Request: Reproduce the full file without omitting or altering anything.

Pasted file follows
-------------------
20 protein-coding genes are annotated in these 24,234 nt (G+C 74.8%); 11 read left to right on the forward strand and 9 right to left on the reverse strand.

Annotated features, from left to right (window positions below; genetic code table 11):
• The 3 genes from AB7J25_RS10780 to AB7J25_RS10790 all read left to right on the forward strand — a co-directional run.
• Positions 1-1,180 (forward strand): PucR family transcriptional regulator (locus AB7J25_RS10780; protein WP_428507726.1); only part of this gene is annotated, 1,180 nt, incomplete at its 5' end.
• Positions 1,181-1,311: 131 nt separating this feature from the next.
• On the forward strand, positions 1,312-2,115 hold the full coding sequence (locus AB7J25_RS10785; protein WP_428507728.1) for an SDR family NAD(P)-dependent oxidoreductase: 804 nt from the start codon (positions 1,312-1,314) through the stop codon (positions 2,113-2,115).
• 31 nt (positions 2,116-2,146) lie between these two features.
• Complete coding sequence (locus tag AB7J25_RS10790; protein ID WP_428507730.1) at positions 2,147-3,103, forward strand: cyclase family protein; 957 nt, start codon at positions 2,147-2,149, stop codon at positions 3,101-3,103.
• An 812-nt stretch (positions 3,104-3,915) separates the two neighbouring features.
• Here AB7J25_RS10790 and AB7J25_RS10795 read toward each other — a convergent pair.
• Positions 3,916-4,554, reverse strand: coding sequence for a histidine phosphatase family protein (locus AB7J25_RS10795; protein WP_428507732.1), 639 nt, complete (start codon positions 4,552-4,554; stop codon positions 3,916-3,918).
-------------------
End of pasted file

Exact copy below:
20 protein-coding genes are annotated in these 24,234 nt (G+C 74.8%); 11 read left to right on the forward strand and 9 right to left on the reverse strand.

Annotated features, from left to right (window positions below; genetic code table 11):
• The 3 genes from AB7J25_RS10780 to AB7J25_RS10790 all read left to right on the forward strand — a co-directional run.
• Positions 1-1,180 (forward strand): PucR family transcriptional regulator (locus AB7J25_RS10780; protein WP_428507726.1); only part of this gene is annotated, 1,180 nt, incomplete at its 5' end.
• Positions 1,181-1,311: 131 nt separating this feature from the next.
• On the forward strand, positions 1,312-2,115 hold the full coding sequence (locus AB7J25_RS10785; protein WP_428507728.1) for an SDR family NAD(P)-dependent oxidoreductase: 804 nt from the start codon (positions 1,312-1,314) through the stop codon (positions 2,113-2,115).
• 31 nt (positions 2,116-2,146) lie between these two features.
• Complete coding sequence (locus tag AB7J25_RS10790; protein ID WP_428507730.1) at positions 2,147-3,103, forward strand: cyclase family protein; 957 nt, start codon at positions 2,147-2,149, stop codon at positions 3,101-3,103.
• An 812-nt stretch (positions 3,104-3,915) separates the two neighbouring features.
• Here AB7J25_RS10790 and AB7J25_RS10795 read toward each other — a convergent pair.
• Positions 3,916-4,554, reverse strand: coding sequence for a histidine phosphatase family protein (locus AB7J25_RS10795; protein WP_428507732.1), 639 nt, complete (start codon positions 4,552-4,554; stop codon positions 3,916-3,918).